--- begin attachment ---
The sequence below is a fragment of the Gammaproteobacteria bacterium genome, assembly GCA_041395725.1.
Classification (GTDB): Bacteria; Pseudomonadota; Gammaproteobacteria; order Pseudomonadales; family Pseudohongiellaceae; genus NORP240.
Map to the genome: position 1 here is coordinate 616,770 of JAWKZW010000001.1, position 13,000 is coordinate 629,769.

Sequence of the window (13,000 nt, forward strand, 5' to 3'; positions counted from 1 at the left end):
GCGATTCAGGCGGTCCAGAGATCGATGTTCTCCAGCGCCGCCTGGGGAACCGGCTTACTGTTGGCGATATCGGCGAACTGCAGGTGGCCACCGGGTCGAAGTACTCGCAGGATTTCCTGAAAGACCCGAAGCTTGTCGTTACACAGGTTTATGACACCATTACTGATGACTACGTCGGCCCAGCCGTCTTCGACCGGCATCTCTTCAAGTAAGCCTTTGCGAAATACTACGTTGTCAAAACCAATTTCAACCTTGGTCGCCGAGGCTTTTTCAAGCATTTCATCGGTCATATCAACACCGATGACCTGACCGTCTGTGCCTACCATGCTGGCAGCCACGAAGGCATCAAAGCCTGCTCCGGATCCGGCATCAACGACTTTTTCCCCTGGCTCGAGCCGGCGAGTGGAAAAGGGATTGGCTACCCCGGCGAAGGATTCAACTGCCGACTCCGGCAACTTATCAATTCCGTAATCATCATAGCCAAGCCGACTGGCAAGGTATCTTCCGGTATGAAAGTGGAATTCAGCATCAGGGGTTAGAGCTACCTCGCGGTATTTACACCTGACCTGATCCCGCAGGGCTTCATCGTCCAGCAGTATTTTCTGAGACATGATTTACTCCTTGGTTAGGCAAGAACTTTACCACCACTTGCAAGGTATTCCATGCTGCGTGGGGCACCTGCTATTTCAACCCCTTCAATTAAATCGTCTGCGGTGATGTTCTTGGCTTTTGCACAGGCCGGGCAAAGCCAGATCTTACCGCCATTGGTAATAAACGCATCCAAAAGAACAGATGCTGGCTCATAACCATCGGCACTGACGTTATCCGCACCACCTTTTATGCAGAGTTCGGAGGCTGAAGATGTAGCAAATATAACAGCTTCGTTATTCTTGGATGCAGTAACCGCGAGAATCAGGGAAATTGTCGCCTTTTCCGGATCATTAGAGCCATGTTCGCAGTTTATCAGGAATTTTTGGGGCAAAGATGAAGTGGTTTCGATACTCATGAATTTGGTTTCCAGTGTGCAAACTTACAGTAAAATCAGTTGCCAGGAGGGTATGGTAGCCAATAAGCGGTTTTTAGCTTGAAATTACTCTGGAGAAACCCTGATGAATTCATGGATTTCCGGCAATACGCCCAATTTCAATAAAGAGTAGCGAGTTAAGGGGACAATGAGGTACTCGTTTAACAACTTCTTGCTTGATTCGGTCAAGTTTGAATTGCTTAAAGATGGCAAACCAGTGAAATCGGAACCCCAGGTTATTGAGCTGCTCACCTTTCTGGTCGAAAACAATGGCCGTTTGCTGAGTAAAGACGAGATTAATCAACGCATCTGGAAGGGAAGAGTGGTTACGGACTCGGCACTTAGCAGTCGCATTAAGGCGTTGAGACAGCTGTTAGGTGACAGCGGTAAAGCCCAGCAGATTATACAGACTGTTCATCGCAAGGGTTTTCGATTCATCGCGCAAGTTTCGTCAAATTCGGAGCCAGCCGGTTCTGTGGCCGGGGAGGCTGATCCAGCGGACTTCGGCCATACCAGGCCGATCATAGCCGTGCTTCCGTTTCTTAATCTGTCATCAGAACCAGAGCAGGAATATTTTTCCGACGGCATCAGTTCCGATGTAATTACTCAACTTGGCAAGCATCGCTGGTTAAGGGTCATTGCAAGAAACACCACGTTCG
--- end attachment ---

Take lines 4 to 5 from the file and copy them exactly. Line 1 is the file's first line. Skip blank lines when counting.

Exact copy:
Sequence of the window (13,000 nt, forward strand, 5' to 3'; positions counted from 1 at the left end):
GCGATTCAGGCGGTCCAGAGATCGATGTTCTCCAGCGCCGCCTGGGGAACCGGCTTACTGTTGGCGATATCGGCGAACTGCAGGTGGCCACCGGGTCGAAGTACTCGCAGGATTTCCTGAAAGACCCGAAGCTTGTCGTTACACAGGTTTATGACACCATTACTGATGACTACGTCGGCCCAGCCGTCTTCGACCGGCATCTCTTCAAGTAAGCCTTTGCGAAATACTACGTTGTCAAAACCAATTTCAACCTTGGTCGCCGAGGCTTTTTCAAGCATTTCATCGGTCATATCAACACCGATGACCTGACCGTCTGTGCCTACCATGCTGGCAGCCACGAAGGCATCAAAGCCTGCTCCGGATCCGGCATCAACGACTTTTTCCCCTGGCTCGAGCCGGCGAGTGGAAAAGGGATTGGCTACCCCGGCGAAGGATTCAACTGCCGACTCCGGCAACTTATCAATTCCGTAATCATCATAGCCAAGCCGACTGGCAAGGTATCTTCCGGTATGAAAGTGGAATTCAGCATCAGGGGTTAGAGCTACCTCGCGGTATTTACACCTGACCTGATCCCGCAGGGCTTCATCGTCCAGCAGTATTTTCTGAGACATGATTTACTCCTTGGTTAGGCAAGAACTTTACCACCACTTGCAAGGTATTCCATGCTGCGTGGGGCACCTGCTATTTCAACCCCTTCAATTAAATCGTCTGCGGTGATGTTCTTGGCTTTTGCACAGGCCGGGCAAAGCCAGATCTTACCGCCATTGGTAATAAACGCATCCAAAAGAACAGATGCTGGCTCATAACCATCGGCACTGACGTTATCCGCACCACCTTTTATGCAGAGTTCGGAGGCTGAAGATGTAGCAAATATAACAGCTTCGTTATTCTTGGATGCAGTAACCGCGAGAATCAGGGAAATTGTCGCCTTTTCCGGATCATTAGAGCCATGTTCGCAGTTTATCAGGAATTTTTGGGGCAAAGATGAAGTGGTTTCGATACTCATGAATTTGGTTTCCAGTGTGCAAACTTACAGTAAAATCAGTTGCCAGGAGGGTATGGTAGCCAATAAGCGGTTTTTAGCTTGAAATTACTCTGGAGAAACCCTGATGAATTCATGGATTTCCGGCAATACGCCCAATTTCAATAAAGAGTAGCGAGTTAAGGGGACAATGAGGTACTCGTTTAACAACTTCTTGCTTGATTCGGTCAAGTTTGAATTGCTTAAAGATGGCAAACCAGTGAAATCGGAACCCCAGGTTATTGAGCTGCTCACCTTTCTGGTCGAAAACAATGGCCGTTTGCTGAGTAAAGACGAGATTAATCAACGCATCTGGAAGGGAAGAGTGGTTACGGACTCGGCACTTAGCAGTCGCATTAAGGCGTTGAGACAGCTGTTAGGTGACAGCGGTAAAGCCCAGCAGATTATACAGACTGTTCATCGCAAGGGTTTTCGATTCATCGCGCAAGTTTCGTCAAATTCGGAGCCAGCCGGTTCTGTGGCCGGGGAGGCTGATCCAGCGGACTTCGGCCATACCAGGCCGATCATAGCCGTGCTTCCGTTTCTTAATCTGTCATCAGAACCAGAGCAGGAATATTTTTCCGACGGCATCAGTTCCGATGTAATTACTCAACTTGGCAAGCATCGCTGGTTAAGGGTCATTGCAAGAAACACCACGTTCG